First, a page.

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Ordained in 2011, Father Friel served for five years as Parochial Vicar at St. Anselm Parish in Northeast Philly. He is currently studying toward an STL in sacred liturgy at The Catholic University of America in Washington, D.C.
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“One would be straying from the straight path were he to wish the altar restored to its primitive table form; were he to want black excluded as a color for the liturgical vestments; were he to forbid the use of sacred images and statues in Churches; were he to order the crucifix so designed that the divine Redeemer's body shows no trace of His cruel sufferings; and lastly were he to disdain and reject polyphonic music or singing in parts, even where it conforms to regulations issued by the Holy See.”
— Ven. Pope Pius XII (20 November 1947)

Masculine Spirituality
published 29 August 2011 by Fr. David Friel

Today (29 August 2011) has been the memorial of the Beheading of John the Baptist—one of the more colorful feasts on the Church calendar. Beyond the blood and guts, it has something deep to teach us, I believe, about masculine spirituality.

The Gospel passage that recounts this story (c.f., Mark 6:17-29) strikes me as having three main characters. The first is John the Baptist; the second is Herod the Tetrarch; and the third, though unmentioned, is Jesus the Christ.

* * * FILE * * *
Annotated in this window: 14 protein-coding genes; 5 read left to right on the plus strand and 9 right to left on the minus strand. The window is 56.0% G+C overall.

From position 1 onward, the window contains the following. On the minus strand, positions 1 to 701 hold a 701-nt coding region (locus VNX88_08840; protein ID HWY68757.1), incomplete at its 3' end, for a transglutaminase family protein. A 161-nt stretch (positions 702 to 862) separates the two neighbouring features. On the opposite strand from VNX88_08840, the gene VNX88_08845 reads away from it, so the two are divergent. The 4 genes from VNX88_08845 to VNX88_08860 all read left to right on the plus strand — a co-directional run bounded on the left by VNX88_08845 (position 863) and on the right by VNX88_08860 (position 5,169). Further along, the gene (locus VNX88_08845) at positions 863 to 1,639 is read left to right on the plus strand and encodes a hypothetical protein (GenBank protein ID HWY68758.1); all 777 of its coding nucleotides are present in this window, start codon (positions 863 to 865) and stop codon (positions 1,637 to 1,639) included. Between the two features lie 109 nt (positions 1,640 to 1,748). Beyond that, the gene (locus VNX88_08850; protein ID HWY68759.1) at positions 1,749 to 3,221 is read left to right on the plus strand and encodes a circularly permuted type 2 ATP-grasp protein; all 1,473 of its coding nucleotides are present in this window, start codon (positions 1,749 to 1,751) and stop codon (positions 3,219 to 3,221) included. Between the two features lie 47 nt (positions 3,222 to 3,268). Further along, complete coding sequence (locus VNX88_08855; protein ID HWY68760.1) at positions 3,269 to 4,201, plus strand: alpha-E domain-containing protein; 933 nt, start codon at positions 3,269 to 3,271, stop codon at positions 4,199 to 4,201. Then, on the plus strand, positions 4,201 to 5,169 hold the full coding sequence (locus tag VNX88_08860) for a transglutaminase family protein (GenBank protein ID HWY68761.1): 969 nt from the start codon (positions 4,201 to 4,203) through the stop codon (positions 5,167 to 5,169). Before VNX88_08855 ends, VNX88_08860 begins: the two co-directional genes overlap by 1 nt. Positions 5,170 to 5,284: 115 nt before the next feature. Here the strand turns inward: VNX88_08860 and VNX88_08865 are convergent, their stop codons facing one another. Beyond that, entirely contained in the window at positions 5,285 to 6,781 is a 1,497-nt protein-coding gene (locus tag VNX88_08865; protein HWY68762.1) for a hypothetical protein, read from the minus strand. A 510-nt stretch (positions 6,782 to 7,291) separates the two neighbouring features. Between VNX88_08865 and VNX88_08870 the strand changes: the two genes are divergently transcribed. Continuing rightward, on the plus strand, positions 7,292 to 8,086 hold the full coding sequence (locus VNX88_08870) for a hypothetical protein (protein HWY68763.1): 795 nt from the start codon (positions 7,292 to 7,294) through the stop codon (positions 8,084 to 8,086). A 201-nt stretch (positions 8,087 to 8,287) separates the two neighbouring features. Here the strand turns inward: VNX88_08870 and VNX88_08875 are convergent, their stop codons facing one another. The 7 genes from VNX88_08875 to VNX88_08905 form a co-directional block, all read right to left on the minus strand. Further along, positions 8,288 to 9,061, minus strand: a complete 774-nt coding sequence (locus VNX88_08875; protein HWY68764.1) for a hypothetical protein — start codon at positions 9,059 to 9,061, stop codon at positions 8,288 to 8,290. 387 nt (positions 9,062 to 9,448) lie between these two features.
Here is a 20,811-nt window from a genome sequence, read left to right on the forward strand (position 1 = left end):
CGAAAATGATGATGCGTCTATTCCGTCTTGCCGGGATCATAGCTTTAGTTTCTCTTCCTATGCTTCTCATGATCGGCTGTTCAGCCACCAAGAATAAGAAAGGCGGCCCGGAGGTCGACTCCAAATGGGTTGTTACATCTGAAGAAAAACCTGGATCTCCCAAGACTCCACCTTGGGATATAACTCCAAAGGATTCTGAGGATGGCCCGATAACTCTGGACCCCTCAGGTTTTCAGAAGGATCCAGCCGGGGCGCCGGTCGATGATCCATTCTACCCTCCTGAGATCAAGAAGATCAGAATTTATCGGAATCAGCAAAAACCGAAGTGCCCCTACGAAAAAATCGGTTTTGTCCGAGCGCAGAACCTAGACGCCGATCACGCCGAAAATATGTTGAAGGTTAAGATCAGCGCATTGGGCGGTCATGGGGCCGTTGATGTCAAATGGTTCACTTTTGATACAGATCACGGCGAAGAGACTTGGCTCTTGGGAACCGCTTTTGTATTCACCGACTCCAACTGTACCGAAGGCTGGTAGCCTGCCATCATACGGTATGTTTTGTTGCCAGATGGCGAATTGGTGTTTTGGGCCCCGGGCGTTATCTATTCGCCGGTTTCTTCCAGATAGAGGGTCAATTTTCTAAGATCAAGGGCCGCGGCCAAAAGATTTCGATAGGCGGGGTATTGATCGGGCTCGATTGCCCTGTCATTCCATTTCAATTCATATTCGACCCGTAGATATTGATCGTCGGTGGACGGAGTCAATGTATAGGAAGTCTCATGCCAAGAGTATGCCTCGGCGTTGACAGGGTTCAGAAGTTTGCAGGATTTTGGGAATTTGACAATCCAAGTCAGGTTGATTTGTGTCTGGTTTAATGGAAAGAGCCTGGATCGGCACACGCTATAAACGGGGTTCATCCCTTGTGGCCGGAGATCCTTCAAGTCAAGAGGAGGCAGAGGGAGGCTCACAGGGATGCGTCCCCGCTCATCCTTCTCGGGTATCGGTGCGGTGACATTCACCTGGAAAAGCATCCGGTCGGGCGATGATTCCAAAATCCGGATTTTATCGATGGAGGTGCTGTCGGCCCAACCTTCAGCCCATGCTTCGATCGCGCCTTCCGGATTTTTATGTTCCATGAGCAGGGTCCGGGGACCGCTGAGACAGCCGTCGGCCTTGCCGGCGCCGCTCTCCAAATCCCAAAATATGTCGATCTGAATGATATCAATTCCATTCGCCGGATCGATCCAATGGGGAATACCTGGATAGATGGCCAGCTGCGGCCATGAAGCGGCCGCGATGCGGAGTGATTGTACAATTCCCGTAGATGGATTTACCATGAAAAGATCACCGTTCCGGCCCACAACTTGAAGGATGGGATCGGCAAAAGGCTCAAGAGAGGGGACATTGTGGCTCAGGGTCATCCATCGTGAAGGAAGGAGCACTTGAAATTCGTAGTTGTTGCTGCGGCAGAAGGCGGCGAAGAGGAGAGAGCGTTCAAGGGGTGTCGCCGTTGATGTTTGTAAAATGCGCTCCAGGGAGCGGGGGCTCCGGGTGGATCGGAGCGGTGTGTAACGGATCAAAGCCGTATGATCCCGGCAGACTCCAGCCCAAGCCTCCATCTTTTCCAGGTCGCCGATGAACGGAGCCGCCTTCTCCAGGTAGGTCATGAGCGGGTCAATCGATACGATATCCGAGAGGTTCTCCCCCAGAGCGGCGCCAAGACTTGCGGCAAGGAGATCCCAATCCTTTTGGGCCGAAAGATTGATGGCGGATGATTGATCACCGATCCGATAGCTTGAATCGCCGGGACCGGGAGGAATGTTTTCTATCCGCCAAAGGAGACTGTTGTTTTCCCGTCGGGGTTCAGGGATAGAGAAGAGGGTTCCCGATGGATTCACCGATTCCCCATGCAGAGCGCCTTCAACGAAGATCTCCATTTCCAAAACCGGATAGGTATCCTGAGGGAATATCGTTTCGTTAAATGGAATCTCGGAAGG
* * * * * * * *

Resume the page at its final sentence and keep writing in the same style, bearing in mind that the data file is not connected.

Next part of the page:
John has a decision to make. Which side should he take? He could take the side of King Herod, the earthly king who wants his unlawful marriage to his brother’s wife to be sanctioned. Or he could take the side of the Eternal King, Who gave us the Sacrament of Holy Matrimony.

How strikingly similar the Baptizer’s situation was to the situation of Sir Thomas More, fifteen centuries later. Thomas could have sided with King Henry VIII, who wanted his divorce and remarriage to be approved by the Pope. Or he could remain faithful to the Lord and to His Church by upholding the sanctity and permanence of marriage.

Both St. John the Baptist and St. Thomas More had the same decision to make. They both made the same decision. They were both imprisoned for it. And they both were beheaded as a consequence.

On the scaffold, Thomas More declared: “I die the king’s good servant, but God’s first.” We need to look no further for the model of authentically masculine spirituality.